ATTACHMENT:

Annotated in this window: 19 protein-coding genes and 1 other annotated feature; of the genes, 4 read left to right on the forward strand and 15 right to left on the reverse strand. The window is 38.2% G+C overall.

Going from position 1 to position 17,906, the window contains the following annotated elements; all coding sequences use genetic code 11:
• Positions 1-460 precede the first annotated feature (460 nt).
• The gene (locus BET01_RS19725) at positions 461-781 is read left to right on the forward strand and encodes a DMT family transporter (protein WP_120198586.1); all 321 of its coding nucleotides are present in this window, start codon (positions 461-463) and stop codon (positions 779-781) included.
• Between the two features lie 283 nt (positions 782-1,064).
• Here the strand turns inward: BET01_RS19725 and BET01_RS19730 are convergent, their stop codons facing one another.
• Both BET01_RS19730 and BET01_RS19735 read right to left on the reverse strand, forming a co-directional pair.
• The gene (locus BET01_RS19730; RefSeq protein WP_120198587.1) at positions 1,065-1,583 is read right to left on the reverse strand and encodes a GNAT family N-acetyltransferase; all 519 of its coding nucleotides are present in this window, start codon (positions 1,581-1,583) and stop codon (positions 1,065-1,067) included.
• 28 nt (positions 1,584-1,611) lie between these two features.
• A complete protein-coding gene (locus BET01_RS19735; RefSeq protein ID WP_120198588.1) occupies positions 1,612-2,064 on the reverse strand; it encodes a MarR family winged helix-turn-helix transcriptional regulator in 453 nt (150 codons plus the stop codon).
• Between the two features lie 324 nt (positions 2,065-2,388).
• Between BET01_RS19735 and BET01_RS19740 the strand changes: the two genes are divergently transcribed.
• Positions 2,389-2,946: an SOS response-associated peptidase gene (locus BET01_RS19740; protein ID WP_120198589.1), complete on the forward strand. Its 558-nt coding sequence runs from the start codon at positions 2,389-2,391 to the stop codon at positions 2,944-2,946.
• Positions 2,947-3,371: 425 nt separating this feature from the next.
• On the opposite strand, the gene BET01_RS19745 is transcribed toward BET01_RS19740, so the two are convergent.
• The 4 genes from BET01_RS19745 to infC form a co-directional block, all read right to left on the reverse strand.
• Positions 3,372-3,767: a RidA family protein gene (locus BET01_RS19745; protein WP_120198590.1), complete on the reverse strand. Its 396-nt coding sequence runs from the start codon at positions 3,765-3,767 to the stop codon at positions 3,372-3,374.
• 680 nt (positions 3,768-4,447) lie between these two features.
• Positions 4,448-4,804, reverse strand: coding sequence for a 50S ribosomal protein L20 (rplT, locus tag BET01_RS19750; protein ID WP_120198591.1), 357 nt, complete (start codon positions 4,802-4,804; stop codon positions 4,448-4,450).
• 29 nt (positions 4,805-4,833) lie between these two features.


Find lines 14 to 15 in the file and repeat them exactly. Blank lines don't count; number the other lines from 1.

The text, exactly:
• Positions 2,947-3,371: 425 nt separating this feature from the next.
• On the opposite strand, the gene BET01_RS19745 is transcribed toward BET01_RS19740, so the two are convergent.